This post is focused on the representation of real numbers in our application. Here we are looking at how they are represented as a finite number of bits and what considerations we must make in our application to be able to correctly predict the behavior to use them effectively.

Real Number Representation
As you probably already know, if you are reading this, types such as float and double are represented. MDSN gives a very concise description of how they are represented on their page about float type:

Floating-point numbers use the IEEE (Institute of Electrical and Electronics Engineers) format. Single-precision values with float type have 4 bytes, consisting of a sign bit, an 8-bit excess-127 binary exponent, and a 23-bit mantissa. The mantissa represents a number between 1.0 and 2.0. Since the high-order bit of the mantissa is always 1, it is not stored in the number. This representation gives a range of approximately 3.4Eā€“38 to 3.4E+38 for type float.

The IEEE format they are talking about is IEEE 754 which covers in much greater detail the rules and behavior of float types but is a pretty heavy read (trust me, it's OK to just read the plot synopsis on this book).

The MSDN page misses the equation to calculate a number from the representation it describes. That equation is:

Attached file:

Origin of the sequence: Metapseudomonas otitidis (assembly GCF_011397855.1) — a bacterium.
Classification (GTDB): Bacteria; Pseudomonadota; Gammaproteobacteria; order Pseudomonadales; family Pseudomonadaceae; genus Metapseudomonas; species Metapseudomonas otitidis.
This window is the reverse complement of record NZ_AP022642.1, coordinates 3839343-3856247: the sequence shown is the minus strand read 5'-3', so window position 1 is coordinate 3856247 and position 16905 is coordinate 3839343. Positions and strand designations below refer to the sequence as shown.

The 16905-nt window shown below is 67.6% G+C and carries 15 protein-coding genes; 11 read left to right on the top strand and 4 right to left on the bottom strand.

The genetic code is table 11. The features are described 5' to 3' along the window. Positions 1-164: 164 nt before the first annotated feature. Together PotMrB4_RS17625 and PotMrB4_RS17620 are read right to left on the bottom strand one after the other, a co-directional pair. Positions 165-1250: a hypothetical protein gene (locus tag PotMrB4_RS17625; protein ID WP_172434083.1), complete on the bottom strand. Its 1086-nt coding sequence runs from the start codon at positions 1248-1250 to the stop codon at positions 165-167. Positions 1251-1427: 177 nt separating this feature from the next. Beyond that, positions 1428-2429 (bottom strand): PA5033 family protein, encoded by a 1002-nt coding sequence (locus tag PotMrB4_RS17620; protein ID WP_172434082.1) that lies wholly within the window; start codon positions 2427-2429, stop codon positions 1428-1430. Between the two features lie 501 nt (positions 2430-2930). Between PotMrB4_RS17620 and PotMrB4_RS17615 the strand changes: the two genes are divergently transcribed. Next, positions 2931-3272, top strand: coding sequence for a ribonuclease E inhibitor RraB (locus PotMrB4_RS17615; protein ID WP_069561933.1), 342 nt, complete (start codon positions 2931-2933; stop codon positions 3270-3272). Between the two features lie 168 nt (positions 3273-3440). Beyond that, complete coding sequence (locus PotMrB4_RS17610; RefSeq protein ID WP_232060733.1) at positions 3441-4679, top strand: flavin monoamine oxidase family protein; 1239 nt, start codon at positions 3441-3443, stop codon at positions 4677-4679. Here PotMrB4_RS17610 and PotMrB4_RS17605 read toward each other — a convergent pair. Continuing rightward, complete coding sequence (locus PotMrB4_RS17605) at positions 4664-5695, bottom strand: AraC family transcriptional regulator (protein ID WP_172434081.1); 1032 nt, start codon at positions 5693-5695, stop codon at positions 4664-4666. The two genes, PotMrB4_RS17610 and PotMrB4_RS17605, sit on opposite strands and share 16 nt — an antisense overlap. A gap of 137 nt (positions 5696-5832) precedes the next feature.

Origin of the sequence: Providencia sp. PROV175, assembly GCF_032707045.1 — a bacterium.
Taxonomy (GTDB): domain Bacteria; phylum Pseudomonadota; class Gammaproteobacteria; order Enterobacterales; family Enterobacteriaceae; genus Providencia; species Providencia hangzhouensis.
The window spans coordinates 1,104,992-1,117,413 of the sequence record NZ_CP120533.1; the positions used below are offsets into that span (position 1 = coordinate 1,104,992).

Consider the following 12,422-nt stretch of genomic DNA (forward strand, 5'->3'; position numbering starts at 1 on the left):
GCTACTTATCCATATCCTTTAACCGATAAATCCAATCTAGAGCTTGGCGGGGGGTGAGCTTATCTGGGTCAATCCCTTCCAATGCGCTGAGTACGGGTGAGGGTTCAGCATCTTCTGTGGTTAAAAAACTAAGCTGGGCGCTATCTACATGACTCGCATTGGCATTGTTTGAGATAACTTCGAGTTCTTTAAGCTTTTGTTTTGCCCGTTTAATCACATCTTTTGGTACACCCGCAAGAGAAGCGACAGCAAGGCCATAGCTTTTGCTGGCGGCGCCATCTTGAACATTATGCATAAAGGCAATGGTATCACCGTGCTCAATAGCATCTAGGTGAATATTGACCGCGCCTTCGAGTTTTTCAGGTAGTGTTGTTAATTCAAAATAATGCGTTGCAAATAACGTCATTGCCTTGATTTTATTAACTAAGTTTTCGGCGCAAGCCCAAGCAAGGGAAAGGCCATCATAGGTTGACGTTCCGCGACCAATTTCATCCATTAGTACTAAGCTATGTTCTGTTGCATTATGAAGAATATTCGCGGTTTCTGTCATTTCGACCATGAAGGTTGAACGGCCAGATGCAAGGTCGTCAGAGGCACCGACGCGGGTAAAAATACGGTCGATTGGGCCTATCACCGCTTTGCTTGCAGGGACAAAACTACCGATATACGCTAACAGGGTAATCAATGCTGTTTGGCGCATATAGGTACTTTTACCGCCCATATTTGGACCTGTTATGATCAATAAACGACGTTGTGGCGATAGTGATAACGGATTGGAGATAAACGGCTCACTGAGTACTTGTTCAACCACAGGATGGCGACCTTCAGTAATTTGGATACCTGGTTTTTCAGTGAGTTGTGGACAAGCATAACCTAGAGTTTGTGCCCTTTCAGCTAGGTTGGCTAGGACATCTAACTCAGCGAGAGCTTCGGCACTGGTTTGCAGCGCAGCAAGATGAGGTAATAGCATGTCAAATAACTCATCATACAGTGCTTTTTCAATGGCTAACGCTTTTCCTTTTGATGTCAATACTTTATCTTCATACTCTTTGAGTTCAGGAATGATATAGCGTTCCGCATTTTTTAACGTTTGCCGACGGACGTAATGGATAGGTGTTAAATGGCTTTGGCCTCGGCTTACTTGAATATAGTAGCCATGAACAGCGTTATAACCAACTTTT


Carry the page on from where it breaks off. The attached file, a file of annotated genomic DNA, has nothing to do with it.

With this representation we can see how numbers are encoded like this.

With this binary view in mind it is very visible that there is only a finite number of bits to switch and due to the nature of the exponential some of those switches will have varying degrees of change based on how large the number currently is.

This leads us to the main point of this article...

Unit in Last Place
So when we are thinking about representing numbers and errors that creep into calculations we have to consider what the size of the distance between the current number being represented and the next number being represented is. In single-precision floating point (shown above) it is capable of being accurate to very very small fractions of numbers in the range 0-1 but then becomes increasing less accurate as the size of the number increases due to the lack of sufficient bits to represent it. This means that when working in the millions or tens of millions we can lose the fractional part of the number entirely!

This small error can be used with the equations shown in the last post on error propagation to show the cumulative error and accuracy loss as a function involving lots of floating point numbers progresses. This is an important factor to consider when dealing with long numerical functions.

So when we come to use floating point numbers in large calculations we can calculate how much error we expect to accumulate through the numbers being truncated to fit in the number of bits provided and the rounding of the numbers to the nearest representable floating point number.  This error must be of an acceptable level for the function we are trying to write, otherwise we may need to turn to alternative algorithms or more precise data types to represent the data.